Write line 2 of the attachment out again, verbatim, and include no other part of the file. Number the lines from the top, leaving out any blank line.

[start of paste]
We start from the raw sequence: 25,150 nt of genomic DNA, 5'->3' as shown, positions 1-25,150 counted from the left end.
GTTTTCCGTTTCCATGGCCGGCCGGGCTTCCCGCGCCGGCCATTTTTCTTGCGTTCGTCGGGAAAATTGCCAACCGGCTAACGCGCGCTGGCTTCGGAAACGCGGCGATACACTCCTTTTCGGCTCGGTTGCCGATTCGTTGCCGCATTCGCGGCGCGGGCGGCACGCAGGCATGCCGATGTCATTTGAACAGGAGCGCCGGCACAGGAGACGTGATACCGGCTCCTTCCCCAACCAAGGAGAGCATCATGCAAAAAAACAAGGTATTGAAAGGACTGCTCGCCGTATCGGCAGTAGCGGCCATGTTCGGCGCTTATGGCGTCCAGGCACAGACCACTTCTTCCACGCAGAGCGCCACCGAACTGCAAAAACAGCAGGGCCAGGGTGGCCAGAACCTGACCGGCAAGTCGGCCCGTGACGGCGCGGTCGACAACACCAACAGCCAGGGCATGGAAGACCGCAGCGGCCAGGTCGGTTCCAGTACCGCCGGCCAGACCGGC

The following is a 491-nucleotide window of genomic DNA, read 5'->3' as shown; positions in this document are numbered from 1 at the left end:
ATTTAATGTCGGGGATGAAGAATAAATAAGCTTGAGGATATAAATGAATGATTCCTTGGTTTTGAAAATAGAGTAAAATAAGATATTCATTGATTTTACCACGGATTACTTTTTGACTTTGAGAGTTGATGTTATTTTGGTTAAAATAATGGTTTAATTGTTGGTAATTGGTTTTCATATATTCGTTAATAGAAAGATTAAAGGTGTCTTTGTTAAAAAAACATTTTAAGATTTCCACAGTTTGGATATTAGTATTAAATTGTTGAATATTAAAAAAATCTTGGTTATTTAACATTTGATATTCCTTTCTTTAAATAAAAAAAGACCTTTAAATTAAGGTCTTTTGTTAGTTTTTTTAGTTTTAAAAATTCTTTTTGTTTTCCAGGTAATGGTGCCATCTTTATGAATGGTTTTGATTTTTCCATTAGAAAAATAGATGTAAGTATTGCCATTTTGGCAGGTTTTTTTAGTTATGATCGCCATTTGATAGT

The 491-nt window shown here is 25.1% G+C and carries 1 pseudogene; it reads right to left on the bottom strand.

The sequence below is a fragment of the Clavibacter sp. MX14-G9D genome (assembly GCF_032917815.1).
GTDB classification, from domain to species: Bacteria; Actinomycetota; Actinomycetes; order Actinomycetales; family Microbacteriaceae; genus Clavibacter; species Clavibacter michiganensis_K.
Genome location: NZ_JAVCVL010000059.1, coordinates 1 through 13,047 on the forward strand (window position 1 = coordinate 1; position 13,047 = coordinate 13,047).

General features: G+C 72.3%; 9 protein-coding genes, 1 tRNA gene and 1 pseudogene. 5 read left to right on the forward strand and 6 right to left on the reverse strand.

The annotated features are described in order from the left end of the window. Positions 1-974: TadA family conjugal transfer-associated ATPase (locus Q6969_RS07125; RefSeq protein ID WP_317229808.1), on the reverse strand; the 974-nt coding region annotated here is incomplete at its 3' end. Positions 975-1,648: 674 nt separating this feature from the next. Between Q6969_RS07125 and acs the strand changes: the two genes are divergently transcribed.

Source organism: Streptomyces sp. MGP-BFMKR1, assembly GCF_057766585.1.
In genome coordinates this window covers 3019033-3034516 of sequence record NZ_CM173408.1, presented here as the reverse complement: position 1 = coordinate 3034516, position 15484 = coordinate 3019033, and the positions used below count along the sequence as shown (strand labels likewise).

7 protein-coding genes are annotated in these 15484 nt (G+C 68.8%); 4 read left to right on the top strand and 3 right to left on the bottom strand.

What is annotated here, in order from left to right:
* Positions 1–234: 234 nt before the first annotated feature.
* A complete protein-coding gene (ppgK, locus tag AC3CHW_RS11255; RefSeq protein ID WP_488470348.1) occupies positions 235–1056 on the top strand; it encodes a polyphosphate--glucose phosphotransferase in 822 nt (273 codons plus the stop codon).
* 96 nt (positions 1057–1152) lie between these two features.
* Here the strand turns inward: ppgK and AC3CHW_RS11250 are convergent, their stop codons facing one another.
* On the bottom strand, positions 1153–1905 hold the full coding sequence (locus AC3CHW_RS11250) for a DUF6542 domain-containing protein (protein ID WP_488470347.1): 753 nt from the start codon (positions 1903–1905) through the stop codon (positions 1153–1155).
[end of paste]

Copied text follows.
GTTTTCCGTTTCCATGGCCGGCCGGGCTTCCCGCGCCGGCCATTTTTCTTGCGTTCGTCGGGAAAATTGCCAACCGGCTAACGCGCGCTGGCTTCGGAAACGCGGCGATACACTCCTTTTCGGCTCGGTTGCCGATTCGTTGCCGCATTCGCGGCGCGGGCGGCACGCAGGCATGCCGATGTCATTTGAACAGGAGCGCCGGCACAGGAGACGTGATACCGGCTCCTTCCCCAACCAAGGAGAGCATCATGCAAAAAAACAAGGTATTGAAAGGACTGCTCGCCGTATCGGCAGTAGCGGCCATGTTCGGCGCTTATGGCGTCCAGGCACAGACCACTTCTTCCACGCAGAGCGCCACCGAACTGCAAAAACAGCAGGGCCAGGGTGGCCAGAACCTGACCGGCAAGTCGGCCCGTGACGGCGCGGTCGACAACACCAACAGCCAGGGCATGGAAGACCGCAGCGGCCAGGTCGGTTCCAGTACCGCCGGCCAGACCGGC